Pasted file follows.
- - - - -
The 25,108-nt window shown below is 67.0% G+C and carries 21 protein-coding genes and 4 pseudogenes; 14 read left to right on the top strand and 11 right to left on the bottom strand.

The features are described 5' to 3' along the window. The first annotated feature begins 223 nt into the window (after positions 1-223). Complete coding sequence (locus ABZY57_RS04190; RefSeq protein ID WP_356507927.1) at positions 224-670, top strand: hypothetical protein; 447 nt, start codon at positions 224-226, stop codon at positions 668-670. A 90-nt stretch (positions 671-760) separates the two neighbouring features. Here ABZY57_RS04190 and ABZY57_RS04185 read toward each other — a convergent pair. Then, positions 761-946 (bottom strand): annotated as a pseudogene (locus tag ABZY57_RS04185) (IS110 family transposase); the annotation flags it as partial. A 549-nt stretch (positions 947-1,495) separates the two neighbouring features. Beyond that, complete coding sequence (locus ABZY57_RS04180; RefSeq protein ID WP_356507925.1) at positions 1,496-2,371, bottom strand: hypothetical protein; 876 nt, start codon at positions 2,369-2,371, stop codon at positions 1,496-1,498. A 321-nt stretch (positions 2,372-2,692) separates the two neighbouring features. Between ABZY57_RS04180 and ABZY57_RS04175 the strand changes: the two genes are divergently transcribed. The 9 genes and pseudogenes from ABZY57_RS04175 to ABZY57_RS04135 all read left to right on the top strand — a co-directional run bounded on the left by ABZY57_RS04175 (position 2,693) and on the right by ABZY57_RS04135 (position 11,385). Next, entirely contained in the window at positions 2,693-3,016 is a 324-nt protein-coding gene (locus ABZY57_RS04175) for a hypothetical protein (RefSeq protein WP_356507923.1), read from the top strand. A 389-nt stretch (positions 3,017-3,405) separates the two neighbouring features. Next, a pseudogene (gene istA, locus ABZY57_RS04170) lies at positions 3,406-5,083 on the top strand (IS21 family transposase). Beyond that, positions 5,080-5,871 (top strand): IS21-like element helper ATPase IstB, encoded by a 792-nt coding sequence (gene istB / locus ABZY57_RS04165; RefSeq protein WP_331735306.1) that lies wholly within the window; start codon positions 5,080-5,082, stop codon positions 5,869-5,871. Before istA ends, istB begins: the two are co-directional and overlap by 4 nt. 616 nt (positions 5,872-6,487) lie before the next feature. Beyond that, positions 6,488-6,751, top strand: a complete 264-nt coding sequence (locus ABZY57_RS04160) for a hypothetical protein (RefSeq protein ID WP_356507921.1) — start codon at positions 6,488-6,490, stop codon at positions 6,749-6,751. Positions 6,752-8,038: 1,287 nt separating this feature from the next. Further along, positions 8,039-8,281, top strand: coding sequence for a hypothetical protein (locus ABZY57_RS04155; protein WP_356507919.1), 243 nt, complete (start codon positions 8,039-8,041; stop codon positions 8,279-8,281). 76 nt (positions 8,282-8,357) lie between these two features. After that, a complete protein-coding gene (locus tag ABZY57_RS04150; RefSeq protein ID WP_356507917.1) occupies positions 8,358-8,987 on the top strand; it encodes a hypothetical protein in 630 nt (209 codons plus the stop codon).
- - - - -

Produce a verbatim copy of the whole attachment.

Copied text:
The 25,108-nt window shown below is 67.0% G+C and carries 21 protein-coding genes and 4 pseudogenes; 14 read left to right on the top strand and 11 right to left on the bottom strand.

The features are described 5' to 3' along the window. The first annotated feature begins 223 nt into the window (after positions 1-223). Complete coding sequence (locus ABZY57_RS04190; RefSeq protein ID WP_356507927.1) at positions 224-670, top strand: hypothetical protein; 447 nt, start codon at positions 224-226, stop codon at positions 668-670. A 90-nt stretch (positions 671-760) separates the two neighbouring features. Here ABZY57_RS04190 and ABZY57_RS04185 read toward each other — a convergent pair. Then, positions 761-946 (bottom strand): annotated as a pseudogene (locus tag ABZY57_RS04185) (IS110 family transposase); the annotation flags it as partial. A 549-nt stretch (positions 947-1,495) separates the two neighbouring features. Beyond that, complete coding sequence (locus ABZY57_RS04180; RefSeq protein ID WP_356507925.1) at positions 1,496-2,371, bottom strand: hypothetical protein; 876 nt, start codon at positions 2,369-2,371, stop codon at positions 1,496-1,498. A 321-nt stretch (positions 2,372-2,692) separates the two neighbouring features. Between ABZY57_RS04180 and ABZY57_RS04175 the strand changes: the two genes are divergently transcribed. The 9 genes and pseudogenes from ABZY57_RS04175 to ABZY57_RS04135 all read left to right on the top strand — a co-directional run bounded on the left by ABZY57_RS04175 (position 2,693) and on the right by ABZY57_RS04135 (position 11,385). Next, entirely contained in the window at positions 2,693-3,016 is a 324-nt protein-coding gene (locus ABZY57_RS04175) for a hypothetical protein (RefSeq protein WP_356507923.1), read from the top strand. A 389-nt stretch (positions 3,017-3,405) separates the two neighbouring features. Next, a pseudogene (gene istA, locus ABZY57_RS04170) lies at positions 3,406-5,083 on the top strand (IS21 family transposase). Beyond that, positions 5,080-5,871 (top strand): IS21-like element helper ATPase IstB, encoded by a 792-nt coding sequence (gene istB / locus ABZY57_RS04165; RefSeq protein WP_331735306.1) that lies wholly within the window; start codon positions 5,080-5,082, stop codon positions 5,869-5,871. Before istA ends, istB begins: the two are co-directional and overlap by 4 nt. 616 nt (positions 5,872-6,487) lie before the next feature. Beyond that, positions 6,488-6,751, top strand: a complete 264-nt coding sequence (locus ABZY57_RS04160) for a hypothetical protein (RefSeq protein ID WP_356507921.1) — start codon at positions 6,488-6,490, stop codon at positions 6,749-6,751. Positions 6,752-8,038: 1,287 nt separating this feature from the next. Further along, positions 8,039-8,281, top strand: coding sequence for a hypothetical protein (locus ABZY57_RS04155; protein WP_356507919.1), 243 nt, complete (start codon positions 8,039-8,041; stop codon positions 8,279-8,281). 76 nt (positions 8,282-8,357) lie between these two features. After that, a complete protein-coding gene (locus tag ABZY57_RS04150; RefSeq protein ID WP_356507917.1) occupies positions 8,358-8,987 on the top strand; it encodes a hypothetical protein in 630 nt (209 codons plus the stop codon).